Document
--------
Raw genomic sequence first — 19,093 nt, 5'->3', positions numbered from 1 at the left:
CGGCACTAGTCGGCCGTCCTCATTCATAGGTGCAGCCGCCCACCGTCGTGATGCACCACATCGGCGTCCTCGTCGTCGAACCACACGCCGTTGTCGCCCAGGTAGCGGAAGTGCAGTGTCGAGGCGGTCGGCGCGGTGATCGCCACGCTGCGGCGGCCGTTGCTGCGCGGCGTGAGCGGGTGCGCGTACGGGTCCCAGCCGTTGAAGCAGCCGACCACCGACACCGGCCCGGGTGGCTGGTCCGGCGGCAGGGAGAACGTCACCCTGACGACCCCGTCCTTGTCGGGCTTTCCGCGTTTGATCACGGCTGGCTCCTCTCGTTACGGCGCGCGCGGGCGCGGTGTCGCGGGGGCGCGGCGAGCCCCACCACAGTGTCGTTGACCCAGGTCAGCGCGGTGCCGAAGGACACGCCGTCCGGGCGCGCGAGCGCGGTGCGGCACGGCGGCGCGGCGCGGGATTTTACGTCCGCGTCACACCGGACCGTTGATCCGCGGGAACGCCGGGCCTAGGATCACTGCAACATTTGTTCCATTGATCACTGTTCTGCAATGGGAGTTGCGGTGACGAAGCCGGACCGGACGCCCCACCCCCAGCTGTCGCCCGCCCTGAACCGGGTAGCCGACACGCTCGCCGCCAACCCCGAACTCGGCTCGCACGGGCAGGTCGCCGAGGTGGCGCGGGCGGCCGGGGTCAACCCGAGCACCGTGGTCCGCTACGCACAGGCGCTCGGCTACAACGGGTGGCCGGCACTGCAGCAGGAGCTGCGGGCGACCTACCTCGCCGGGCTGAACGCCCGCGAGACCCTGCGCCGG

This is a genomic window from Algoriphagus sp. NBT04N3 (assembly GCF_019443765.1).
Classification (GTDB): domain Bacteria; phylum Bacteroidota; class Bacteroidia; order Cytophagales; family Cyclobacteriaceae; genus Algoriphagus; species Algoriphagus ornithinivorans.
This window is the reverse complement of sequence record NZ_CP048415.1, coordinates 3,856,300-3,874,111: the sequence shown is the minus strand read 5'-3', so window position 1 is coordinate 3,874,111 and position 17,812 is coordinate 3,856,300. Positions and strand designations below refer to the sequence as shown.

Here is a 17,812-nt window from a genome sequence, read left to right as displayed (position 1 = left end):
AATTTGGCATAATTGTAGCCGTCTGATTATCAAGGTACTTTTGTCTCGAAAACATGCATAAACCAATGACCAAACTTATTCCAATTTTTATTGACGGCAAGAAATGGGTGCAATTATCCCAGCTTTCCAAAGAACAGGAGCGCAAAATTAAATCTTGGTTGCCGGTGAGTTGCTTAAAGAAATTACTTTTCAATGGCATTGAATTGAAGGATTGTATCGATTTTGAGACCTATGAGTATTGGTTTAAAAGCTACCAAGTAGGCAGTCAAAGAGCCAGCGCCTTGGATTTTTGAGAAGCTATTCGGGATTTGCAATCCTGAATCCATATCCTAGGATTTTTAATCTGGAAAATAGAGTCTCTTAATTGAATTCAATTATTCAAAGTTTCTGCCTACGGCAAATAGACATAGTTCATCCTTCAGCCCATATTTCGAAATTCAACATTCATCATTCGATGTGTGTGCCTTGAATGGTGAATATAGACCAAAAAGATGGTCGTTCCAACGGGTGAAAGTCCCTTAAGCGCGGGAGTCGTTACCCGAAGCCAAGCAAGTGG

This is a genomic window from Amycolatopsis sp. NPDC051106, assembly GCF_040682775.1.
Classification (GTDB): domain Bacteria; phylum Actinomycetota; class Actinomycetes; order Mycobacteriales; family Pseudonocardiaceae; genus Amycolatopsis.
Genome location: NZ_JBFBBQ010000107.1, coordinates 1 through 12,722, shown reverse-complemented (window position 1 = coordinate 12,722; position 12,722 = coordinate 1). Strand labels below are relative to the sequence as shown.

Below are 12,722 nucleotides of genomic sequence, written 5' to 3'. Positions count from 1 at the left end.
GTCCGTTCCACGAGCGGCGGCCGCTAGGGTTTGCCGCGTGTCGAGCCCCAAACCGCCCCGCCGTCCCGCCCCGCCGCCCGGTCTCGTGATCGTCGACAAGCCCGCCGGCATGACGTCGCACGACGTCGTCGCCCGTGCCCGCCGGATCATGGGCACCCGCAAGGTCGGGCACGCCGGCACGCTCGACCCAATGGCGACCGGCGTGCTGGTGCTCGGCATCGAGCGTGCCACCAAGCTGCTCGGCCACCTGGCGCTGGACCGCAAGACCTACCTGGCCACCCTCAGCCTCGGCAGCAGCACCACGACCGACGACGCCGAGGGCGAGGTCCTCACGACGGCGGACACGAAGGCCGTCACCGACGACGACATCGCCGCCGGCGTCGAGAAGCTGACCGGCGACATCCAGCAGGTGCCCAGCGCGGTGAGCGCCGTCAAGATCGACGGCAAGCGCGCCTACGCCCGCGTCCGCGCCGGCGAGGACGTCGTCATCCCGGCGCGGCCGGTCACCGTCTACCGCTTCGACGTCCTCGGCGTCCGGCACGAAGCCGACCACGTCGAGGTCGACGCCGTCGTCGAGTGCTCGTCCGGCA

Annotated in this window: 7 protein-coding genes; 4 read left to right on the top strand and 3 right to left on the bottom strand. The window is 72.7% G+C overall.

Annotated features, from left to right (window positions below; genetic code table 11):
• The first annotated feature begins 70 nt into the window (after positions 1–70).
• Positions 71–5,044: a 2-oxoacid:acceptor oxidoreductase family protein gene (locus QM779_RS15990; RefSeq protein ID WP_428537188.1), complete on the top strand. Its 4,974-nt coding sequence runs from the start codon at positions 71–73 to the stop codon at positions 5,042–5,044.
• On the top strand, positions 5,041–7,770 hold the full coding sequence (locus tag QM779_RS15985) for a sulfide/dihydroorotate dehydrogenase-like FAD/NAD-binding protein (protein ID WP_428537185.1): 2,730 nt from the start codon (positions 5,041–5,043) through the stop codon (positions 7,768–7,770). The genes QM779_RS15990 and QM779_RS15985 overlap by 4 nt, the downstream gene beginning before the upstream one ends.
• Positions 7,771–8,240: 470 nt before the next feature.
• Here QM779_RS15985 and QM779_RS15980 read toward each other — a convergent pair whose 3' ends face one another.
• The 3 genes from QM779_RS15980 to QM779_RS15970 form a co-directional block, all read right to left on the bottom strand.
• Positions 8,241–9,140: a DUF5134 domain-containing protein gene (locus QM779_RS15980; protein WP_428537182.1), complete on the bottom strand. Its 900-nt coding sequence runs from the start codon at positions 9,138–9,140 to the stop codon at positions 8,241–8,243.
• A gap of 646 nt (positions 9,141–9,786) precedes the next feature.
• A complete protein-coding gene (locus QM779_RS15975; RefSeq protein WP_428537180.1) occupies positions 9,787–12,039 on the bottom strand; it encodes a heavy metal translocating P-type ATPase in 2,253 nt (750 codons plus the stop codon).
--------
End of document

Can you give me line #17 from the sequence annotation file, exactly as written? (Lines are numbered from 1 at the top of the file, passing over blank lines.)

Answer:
• On the top strand, positions 5,041–7,770 hold the full coding sequence (locus tag QM779_RS15985) for a sulfide/dihydroorotate dehydrogenase-like FAD/NAD-binding protein (protein ID WP_428537185.1): 2,730 nt from the start codon (positions 5,041–5,043) through the stop codon (positions 7,768–7,770). The genes QM779_RS15990 and QM779_RS15985 overlap by 4 nt, the downstream gene beginning before the upstream one ends.